US Attorney: Fear of lone wolf attack keeps me up at night

US Justice Minister Eric Holder (R) speaks to the press next to French Interior Minister Bernard Cazeneuve after their International meeting against terrorism at the Interior Ministry in Paris on January 11, 2015. (AFP Photo)
US Attorney General Eric Holder said that even though the "decimation" of Al-Qaeda’s core has compromised the group's ability to carry out another 9/11, the possibility of new terror attacks in America is still present.

Holder told CBS's "Face the Nation" program that key affiliates like Al-Qaeda in the Arabian Peninsula (AQAP) have called on people to carry out smaller attacks.

"They have inspired people negatively around the world to engage in these really small attacks that involve only one or two people, a small number of arms that can have a devastating impact as we have seen in France. We have been in this phase of the fight against terrorism for some time," he said.

Holder spoke from Paris, where he met with law enforcement counterparts from around the globe after 17 people were killed by Islamist militants in several attacks in the French capital last week.

"I think the possibility of such attacks exists in the United States," Holder told Bob Schieffer.

"It is something that, frankly, keeps me up at night worrying about the lone wolf or a very small group of people, who decide to get arms on their own and do what we saw in France this week," he said.

Holder said authorities haven’t yet determined whether AQAP or a group like the Islamic State was responsible for the deadly Paris attacks. According to several senior Yemeni sources, the two brothers who carried out the attack on Charlie Hebdo, went to Yemen in 2011, where AQAP is based, for weapons training, Reuters reported. Meanwhile, Amedy Coulibaly, the gunman who perpetrated the attack on a Paris kosher grocery, earlier appeared in a video pledging his allegiance to the Islamic State group.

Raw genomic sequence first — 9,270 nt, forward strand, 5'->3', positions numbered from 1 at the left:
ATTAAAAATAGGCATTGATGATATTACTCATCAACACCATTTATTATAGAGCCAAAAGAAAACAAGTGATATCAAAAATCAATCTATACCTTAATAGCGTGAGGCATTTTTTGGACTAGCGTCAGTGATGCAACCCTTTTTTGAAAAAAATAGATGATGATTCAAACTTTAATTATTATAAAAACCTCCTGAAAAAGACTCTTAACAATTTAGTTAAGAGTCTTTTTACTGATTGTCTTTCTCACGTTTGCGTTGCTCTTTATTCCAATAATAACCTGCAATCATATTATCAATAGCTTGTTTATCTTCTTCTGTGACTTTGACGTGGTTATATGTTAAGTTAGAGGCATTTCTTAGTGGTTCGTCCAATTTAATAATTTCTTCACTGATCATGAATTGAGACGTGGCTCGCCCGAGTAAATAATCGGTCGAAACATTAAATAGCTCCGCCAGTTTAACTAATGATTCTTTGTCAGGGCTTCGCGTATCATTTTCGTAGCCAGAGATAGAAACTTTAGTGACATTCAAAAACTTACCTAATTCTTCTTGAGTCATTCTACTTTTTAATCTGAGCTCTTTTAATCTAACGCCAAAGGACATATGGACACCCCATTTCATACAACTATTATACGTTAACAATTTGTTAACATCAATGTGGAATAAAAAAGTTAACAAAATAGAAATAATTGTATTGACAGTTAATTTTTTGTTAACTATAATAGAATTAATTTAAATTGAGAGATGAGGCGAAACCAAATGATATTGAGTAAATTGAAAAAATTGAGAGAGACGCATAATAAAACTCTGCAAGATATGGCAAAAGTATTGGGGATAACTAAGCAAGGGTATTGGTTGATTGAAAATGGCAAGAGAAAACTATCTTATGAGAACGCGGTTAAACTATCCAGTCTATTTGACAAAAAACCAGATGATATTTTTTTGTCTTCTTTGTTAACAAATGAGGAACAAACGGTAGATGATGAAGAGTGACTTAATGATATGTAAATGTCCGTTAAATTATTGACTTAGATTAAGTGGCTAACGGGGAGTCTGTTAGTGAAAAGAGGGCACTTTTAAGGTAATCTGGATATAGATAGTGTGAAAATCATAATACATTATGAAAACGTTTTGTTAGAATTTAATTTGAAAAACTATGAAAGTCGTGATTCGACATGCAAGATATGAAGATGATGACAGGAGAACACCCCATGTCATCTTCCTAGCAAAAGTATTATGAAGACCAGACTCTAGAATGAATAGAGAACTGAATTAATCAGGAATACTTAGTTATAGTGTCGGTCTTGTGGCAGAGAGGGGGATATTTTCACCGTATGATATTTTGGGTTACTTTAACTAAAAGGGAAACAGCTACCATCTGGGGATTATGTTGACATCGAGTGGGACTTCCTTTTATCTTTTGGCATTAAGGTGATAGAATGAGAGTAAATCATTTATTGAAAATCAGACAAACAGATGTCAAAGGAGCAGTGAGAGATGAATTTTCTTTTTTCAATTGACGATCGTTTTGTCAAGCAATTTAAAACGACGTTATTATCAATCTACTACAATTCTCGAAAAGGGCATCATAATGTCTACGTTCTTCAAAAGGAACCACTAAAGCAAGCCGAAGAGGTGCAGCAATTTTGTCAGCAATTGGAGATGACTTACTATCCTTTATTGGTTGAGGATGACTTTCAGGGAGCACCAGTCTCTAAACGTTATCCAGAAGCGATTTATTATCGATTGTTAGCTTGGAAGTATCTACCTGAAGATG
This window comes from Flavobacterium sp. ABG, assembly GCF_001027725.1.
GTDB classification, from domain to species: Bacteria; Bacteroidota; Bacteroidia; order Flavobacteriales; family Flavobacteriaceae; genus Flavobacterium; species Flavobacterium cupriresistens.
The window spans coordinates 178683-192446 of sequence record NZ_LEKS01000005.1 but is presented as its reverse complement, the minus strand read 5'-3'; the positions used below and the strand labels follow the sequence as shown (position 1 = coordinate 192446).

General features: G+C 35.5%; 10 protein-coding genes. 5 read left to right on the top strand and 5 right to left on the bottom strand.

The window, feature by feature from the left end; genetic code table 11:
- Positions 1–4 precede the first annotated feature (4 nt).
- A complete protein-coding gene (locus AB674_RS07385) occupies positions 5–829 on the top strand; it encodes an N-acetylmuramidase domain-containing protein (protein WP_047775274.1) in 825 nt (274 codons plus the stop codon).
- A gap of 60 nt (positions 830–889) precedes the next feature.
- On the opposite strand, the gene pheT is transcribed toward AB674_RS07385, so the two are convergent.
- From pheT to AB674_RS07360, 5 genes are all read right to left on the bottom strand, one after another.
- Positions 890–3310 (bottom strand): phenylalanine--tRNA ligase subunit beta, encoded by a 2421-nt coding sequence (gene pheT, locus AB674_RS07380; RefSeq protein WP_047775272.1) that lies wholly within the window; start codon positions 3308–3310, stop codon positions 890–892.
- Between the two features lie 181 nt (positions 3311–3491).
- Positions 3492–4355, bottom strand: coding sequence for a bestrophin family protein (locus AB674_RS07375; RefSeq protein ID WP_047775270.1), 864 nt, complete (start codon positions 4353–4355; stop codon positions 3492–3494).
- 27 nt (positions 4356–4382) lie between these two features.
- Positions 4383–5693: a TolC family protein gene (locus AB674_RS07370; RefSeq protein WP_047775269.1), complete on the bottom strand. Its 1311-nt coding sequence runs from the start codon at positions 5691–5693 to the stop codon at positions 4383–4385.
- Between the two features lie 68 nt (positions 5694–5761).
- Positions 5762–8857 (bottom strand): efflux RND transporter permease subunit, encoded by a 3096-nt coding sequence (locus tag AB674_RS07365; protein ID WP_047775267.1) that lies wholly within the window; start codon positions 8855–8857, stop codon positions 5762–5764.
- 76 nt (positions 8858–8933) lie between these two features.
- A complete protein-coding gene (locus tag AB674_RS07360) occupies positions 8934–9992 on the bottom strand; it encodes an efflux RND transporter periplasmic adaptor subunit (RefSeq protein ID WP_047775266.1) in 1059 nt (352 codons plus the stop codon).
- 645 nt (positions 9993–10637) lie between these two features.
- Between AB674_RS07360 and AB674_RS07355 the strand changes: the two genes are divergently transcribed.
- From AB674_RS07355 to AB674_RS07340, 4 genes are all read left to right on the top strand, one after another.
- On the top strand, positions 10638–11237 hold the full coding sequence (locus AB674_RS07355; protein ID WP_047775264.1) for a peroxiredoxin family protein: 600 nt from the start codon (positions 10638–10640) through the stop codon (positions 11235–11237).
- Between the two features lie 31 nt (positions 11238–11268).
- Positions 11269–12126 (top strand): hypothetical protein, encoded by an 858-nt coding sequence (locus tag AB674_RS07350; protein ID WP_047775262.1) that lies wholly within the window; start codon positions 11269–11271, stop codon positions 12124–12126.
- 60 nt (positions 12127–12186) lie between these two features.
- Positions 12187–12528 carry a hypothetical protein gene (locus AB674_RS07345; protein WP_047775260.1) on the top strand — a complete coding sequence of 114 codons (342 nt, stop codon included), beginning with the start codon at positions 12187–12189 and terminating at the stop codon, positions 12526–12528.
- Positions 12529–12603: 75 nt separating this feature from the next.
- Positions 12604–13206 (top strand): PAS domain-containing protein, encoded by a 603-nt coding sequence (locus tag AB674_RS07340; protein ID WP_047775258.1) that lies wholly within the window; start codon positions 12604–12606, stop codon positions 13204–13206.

Aerial view taken on January 11, 2015 shows people attending the Unity rally “Marche Republicaine” at the Place de la Republique (Republique's square) in Paris in tribute to the 17 victims of a three-day killing spree by homegrown Islamists. (AFP Photo)

The French prime minister said on Saturday that his country was at war with radical Islam. “It is a war against terrorism, against jihadism, against radical Islam, against everything that is aimed at breaking fraternity, freedom and solidarity,” Manuel Valls said.

READ MORE: March for Unity: Over 40 world leaders, 'up to 3mn' rally in Paris against extremism

Up to 1.6millon people, over 40 world leaders among them, took to the streets of the French capital on Sunday in an act of solidarity. Much to everybody's surprise, US President Barack Obama did not join British Prime Minister David Cameron, German Chancellor Angela Merkel and Israeli Prime Minister Benjamin Netanyahu, just to name a few, to pay tribute to the victims of the Islamist attacks. Following wide criticism of the Obama administration for not sending a senior official to Sunday's rally, Secretary of State John Kerry said on Monday he will travel to Paris "to make it crystal clear how passionately we feel about the events that have taken place there."

(From L) The Mayor of Paris Anne Hidalgo, European Commission President Jean-Claude Juncker, Israeli Prime Minister Benjamin Netanyahu, Malian President Ibrahim Boubacar Keita, French President Francois Hollande, German Chancellor Angela Merkel, European Union President Donald Tusk, Palestinian president Mahmud Abbas, Jordan's Queen Rania and King Abdullah II and Italian Prime Minister Matteo Renzi take part in a Unity rally “Marche Republicaine” in Paris on January 11, 2015 in tribute to the 17 victims of a three-day killing spree by homegrown Islamists. (AFP Photo)

Holder, who appeared on four Sunday TV shows, said that while America, France and other allies have been sharing information on potential terrorists, "there's a greater need for us to share information, to knock down these information-sharing barriers, so that we can always stay on top of these threats," he told ABC.

"One nation cannot by itself hope to forestall the possibility of terrorism even within its own borders," he told "This Week" program.

He also told CNN's "State of the Union" that about 150 Americans had gone or attempted to travel to Syria or Iraq to fight with militants there, and about a dozen were there right now.

On February 18, the White House is set to convene a summit in Washington DC in a bid to eradicate violent extremism.